The roof panels took way longer than expected and I'm still not all that happy with how they turned out. They were supported by steel cables, so in theory I just had to cut, hem, and make attachment points for triangular pieces. But the cables sag and the material stretches, so the dimensions are all a little wonky, and it just ended up taking longer than expected. Once that was done, it was time to make a bunch of panels to hide the interior of the golf cart as much as possible.

I sorta punted on the seat and bought a big Indian print from The Black in OB. Worked out great.

At some point somebody came up with the idea of having a little fortune teller's table in the back. Awesome idea. The table came out great. I was going to mount the crystal ball in a little holder with lights underneath. Unfortunately in the course of doing that, the crystal ball was ruined and I was fast running out of time. So no crystal ball. So sad.

Another unexpected time-sink. Even though all the lights were recycled from last time, it still was necessary to string them all up, make a new power distribution harness, test the thing, replace bad pixels, etc.

Ok! All systems go. Lights all work, panels all fit. Take a victory lap up and down the alley, and then it was time to disassemble everything for transport to the playa.

And when I say disassemble, I'm not joking. I made the side pieces of the frame low enough to hide the wheels. Unfortunately, it also means that the frame bottoms out on any kind of incline, so there's no way to drive it up a ramp onto a trailer. Also, the frame is about 3 inches too wide to fit inside the rental trailer I've been using. For this reason, this mutant vehicle has to be completely disassembled for transport to the playa. And for this reason, it won't be back in this form. I hope to use it at the OB Christmas Parade, and then cut up the metal and repurpose it for something else.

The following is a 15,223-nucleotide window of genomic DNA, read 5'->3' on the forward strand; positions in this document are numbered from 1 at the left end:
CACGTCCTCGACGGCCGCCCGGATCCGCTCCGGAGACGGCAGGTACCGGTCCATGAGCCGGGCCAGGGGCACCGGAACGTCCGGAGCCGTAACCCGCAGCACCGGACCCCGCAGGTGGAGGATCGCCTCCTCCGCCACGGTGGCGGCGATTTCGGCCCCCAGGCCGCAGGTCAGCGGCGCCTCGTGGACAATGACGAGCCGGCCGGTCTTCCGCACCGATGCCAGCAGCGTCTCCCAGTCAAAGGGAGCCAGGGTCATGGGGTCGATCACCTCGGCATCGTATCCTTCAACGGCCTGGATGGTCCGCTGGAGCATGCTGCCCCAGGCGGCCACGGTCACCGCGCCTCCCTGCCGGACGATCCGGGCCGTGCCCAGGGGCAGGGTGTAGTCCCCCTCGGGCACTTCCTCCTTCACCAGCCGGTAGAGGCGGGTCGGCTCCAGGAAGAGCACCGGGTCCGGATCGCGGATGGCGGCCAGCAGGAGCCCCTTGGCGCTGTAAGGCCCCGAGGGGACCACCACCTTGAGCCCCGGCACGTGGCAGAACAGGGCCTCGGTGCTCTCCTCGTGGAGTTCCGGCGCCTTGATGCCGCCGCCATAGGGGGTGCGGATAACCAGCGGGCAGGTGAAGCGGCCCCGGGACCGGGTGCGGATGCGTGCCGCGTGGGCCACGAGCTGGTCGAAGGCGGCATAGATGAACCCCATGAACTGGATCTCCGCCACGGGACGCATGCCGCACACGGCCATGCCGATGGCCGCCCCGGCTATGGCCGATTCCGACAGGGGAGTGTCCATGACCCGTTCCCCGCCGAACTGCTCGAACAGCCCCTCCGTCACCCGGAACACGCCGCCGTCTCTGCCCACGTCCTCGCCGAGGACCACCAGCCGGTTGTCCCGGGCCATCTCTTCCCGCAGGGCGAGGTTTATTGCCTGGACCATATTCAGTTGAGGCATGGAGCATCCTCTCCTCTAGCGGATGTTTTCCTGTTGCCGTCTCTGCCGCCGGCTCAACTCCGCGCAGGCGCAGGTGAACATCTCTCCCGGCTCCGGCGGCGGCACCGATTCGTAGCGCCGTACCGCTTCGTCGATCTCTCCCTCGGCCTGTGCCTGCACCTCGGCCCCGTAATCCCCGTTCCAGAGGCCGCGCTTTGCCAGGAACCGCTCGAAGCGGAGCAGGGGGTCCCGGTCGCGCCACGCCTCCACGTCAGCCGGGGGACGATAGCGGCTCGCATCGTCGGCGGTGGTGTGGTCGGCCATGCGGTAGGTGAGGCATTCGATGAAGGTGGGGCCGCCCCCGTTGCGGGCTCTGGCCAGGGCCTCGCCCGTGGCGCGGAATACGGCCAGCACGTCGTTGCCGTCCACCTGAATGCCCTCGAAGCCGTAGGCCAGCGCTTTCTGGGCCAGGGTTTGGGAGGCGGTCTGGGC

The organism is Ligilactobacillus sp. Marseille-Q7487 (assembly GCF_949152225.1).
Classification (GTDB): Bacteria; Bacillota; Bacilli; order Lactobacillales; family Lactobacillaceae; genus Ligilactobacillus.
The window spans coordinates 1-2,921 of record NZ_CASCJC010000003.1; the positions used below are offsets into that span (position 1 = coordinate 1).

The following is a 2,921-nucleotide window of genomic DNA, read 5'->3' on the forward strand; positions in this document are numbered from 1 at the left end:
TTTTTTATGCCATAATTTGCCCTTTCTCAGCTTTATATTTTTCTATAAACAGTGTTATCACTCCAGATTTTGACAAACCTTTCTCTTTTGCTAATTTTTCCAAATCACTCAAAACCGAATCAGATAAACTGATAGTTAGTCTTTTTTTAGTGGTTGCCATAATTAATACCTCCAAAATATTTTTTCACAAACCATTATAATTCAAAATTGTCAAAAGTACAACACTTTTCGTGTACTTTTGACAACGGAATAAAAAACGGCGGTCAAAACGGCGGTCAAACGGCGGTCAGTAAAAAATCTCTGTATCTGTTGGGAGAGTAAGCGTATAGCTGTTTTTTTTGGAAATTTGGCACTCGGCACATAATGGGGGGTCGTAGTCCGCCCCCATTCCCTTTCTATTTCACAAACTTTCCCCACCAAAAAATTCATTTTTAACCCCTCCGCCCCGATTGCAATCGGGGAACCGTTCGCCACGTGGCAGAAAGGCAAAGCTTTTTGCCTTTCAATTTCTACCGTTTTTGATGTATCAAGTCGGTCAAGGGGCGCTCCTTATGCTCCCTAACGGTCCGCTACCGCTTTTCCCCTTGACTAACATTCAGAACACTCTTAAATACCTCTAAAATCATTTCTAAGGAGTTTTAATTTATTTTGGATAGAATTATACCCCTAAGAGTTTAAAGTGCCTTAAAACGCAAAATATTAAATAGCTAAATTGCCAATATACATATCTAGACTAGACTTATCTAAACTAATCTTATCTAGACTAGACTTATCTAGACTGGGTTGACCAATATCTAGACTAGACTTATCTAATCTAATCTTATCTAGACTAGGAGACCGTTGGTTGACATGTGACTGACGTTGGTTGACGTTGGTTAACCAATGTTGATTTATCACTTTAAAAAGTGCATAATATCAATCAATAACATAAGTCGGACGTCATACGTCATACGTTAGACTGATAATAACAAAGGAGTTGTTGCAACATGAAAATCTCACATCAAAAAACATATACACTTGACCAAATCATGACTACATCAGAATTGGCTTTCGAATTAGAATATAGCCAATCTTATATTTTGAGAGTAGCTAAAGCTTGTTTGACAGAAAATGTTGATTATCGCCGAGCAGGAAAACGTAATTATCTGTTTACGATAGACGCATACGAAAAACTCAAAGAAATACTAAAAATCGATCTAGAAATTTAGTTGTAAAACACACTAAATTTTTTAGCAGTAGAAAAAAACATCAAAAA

Everything takes longer on the playa. If it's windy like it was this year, you have to take frequent breaks. Also, I worked quite a bit pre-event, and that dictated when I was able to work on the vehicle. Assembly took three sessions, each lasting 3-5 hours.

So, with each passing year, I take fewer and fewer photos at the event. I'm choosing to interpret this as me learning how to be more in-the-moment. I also don't have any video of the lights in action. Ironically, this actually started out as a software project. I wanted an excuse to do some LED programming. As it happened, I ran out of time and ended up re-using the lighting sequences from 2013's Cargo Crate. You can see as video here. Many of the more stroboscropic effects happen much faster than video refresh rate, so this doesn't really do it justice.

I also regret not having any photos with the four corner banners. As windy as this year was, the banners were always flying high and looked really great. They kept snagging on stuff, so I ended up taking the masts down early in the event week. Drove a lot during the week. That little 12hp motor only burned about 5 gallons of gas. Here you can see the aftermath. The playa sure tears things up. Disassembly took about 6 or 7 hours.

Strangest laundry on the block.